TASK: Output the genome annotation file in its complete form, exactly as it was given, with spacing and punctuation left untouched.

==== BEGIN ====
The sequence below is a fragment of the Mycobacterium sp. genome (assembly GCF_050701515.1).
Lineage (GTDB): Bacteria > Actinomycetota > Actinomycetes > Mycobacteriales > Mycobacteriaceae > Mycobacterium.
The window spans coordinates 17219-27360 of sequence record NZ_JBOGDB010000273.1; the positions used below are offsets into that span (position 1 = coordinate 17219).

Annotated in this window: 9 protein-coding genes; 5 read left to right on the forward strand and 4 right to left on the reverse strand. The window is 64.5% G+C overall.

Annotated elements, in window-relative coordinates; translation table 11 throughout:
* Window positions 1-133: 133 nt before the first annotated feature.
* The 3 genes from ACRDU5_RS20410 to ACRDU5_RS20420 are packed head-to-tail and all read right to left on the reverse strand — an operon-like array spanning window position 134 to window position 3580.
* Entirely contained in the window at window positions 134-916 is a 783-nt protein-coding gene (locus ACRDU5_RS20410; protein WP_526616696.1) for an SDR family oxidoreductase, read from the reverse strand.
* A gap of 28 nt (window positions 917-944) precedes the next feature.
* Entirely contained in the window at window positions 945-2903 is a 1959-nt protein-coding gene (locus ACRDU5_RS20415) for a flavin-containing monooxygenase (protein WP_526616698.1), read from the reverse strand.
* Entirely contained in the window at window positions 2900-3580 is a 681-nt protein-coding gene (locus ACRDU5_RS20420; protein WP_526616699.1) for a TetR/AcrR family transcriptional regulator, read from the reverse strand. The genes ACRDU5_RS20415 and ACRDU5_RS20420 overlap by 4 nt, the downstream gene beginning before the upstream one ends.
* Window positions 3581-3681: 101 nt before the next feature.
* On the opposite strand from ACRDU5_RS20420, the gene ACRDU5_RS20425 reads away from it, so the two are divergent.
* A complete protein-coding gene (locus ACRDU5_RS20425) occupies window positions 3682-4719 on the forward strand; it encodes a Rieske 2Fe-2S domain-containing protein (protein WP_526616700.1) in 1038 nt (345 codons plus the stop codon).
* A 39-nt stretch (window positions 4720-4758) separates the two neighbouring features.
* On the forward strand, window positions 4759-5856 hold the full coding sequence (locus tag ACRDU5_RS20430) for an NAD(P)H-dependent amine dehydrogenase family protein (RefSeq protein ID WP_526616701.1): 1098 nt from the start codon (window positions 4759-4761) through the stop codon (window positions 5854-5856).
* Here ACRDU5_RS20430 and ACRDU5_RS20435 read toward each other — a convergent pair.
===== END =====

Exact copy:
The sequence below is a fragment of the Mycobacterium sp. genome (assembly GCF_050701515.1).
Lineage (GTDB): Bacteria > Actinomycetota > Actinomycetes > Mycobacteriales > Mycobacteriaceae > Mycobacterium.
The window spans coordinates 17219-27360 of sequence record NZ_JBOGDB010000273.1; the positions used below are offsets into that span (position 1 = coordinate 17219).

Annotated in this window: 9 protein-coding genes; 5 read left to right on the forward strand and 4 right to left on the reverse strand. The window is 64.5% G+C overall.

Annotated elements, in window-relative coordinates; translation table 11 throughout:
* Window positions 1-133: 133 nt before the first annotated feature.
* The 3 genes from ACRDU5_RS20410 to ACRDU5_RS20420 are packed head-to-tail and all read right to left on the reverse strand — an operon-like array spanning window position 134 to window position 3580.
* Entirely contained in the window at window positions 134-916 is a 783-nt protein-coding gene (locus ACRDU5_RS20410; protein WP_526616696.1) for an SDR family oxidoreductase, read from the reverse strand.
* A gap of 28 nt (window positions 917-944) precedes the next feature.
* Entirely contained in the window at window positions 945-2903 is a 1959-nt protein-coding gene (locus ACRDU5_RS20415) for a flavin-containing monooxygenase (protein WP_526616698.1), read from the reverse strand.
* Entirely contained in the window at window positions 2900-3580 is a 681-nt protein-coding gene (locus ACRDU5_RS20420; protein WP_526616699.1) for a TetR/AcrR family transcriptional regulator, read from the reverse strand. The genes ACRDU5_RS20415 and ACRDU5_RS20420 overlap by 4 nt, the downstream gene beginning before the upstream one ends.
* Window positions 3581-3681: 101 nt before the next feature.
* On the opposite strand from ACRDU5_RS20420, the gene ACRDU5_RS20425 reads away from it, so the two are divergent.
* A complete protein-coding gene (locus ACRDU5_RS20425) occupies window positions 3682-4719 on the forward strand; it encodes a Rieske 2Fe-2S domain-containing protein (protein WP_526616700.1) in 1038 nt (345 codons plus the stop codon).
* A 39-nt stretch (window positions 4720-4758) separates the two neighbouring features.
* On the forward strand, window positions 4759-5856 hold the full coding sequence (locus tag ACRDU5_RS20430) for an NAD(P)H-dependent amine dehydrogenase family protein (RefSeq protein ID WP_526616701.1): 1098 nt from the start codon (window positions 4759-4761) through the stop codon (window positions 5854-5856).
* Here ACRDU5_RS20430 and ACRDU5_RS20435 read toward each other — a convergent pair.